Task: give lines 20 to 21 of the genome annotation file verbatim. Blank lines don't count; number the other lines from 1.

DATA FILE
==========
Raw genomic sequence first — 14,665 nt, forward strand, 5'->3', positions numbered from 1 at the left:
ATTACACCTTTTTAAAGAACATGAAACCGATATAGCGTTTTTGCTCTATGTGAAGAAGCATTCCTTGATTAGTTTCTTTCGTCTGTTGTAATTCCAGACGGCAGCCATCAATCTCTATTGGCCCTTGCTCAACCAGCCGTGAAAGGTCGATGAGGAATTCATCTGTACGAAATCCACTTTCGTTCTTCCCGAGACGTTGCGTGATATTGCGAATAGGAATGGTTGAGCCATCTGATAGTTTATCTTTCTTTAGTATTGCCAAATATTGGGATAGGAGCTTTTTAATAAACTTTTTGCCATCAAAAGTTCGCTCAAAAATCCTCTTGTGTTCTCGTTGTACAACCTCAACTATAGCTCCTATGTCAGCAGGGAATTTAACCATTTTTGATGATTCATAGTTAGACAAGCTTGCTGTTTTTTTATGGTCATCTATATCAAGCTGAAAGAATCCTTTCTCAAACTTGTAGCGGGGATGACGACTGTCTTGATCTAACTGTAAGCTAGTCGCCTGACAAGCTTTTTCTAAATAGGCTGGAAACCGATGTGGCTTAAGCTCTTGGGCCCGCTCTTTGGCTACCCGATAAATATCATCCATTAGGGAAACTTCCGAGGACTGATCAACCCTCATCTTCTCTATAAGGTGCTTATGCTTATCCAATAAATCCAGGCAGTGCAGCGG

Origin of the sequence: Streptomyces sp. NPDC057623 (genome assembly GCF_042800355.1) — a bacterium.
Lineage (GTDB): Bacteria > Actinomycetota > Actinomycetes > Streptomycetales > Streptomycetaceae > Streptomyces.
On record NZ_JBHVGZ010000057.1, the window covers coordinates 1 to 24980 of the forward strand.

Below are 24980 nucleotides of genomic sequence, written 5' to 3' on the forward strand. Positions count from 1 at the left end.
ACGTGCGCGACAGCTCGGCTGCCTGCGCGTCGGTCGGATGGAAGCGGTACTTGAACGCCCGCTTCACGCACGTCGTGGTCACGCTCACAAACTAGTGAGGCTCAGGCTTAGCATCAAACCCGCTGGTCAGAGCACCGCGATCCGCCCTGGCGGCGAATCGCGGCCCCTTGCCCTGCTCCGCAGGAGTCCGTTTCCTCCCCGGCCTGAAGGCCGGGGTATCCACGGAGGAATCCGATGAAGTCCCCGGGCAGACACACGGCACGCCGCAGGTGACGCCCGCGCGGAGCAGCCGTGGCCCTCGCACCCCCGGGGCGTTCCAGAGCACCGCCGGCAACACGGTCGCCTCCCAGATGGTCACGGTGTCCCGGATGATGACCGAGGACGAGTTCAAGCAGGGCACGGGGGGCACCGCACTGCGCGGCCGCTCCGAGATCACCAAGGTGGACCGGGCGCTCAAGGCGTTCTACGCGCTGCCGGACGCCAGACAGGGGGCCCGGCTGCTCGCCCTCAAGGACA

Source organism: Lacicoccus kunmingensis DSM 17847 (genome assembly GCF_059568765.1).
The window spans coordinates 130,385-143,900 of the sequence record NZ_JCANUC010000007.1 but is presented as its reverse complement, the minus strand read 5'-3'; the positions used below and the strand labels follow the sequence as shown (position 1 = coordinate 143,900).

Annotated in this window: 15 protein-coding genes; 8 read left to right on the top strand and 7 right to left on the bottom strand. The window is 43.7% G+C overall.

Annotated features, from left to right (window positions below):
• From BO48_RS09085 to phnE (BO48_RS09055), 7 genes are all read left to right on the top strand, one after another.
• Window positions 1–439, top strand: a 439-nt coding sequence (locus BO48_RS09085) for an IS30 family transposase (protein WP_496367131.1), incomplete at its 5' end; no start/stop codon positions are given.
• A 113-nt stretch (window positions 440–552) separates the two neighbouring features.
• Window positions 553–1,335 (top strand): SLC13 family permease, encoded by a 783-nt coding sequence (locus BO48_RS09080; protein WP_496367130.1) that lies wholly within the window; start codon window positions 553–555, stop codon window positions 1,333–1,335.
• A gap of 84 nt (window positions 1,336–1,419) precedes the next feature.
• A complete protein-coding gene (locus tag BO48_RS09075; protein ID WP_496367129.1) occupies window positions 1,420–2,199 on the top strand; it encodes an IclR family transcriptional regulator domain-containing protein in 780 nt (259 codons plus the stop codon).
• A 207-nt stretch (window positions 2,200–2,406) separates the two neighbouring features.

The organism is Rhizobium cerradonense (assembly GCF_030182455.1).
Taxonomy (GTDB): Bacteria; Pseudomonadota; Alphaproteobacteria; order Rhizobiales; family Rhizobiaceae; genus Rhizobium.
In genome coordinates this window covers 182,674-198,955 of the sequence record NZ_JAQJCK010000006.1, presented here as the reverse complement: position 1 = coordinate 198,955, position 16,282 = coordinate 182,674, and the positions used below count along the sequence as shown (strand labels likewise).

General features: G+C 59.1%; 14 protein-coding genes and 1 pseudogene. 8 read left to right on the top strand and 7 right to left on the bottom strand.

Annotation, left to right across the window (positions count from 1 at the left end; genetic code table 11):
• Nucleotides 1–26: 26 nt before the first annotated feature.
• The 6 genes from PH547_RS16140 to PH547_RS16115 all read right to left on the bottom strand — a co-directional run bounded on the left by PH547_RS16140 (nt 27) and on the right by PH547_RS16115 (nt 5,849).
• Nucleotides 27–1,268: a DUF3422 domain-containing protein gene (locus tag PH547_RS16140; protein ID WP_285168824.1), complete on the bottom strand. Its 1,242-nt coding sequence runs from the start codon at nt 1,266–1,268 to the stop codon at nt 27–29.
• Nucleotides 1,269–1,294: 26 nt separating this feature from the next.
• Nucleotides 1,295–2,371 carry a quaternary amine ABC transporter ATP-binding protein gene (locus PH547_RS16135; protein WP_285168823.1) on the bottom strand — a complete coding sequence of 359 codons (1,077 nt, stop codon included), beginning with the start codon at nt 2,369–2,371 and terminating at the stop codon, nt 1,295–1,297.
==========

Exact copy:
Taxonomy (GTDB): Bacteria; Pseudomonadota; Alphaproteobacteria; order Rhizobiales; family Rhizobiaceae; genus Rhizobium.
In genome coordinates this window covers 182,674-198,955 of the sequence record NZ_JAQJCK010000006.1, presented here as the reverse complement: position 1 = coordinate 198,955, position 16,282 = coordinate 182,674, and the positions used below count along the sequence as shown (strand labels likewise).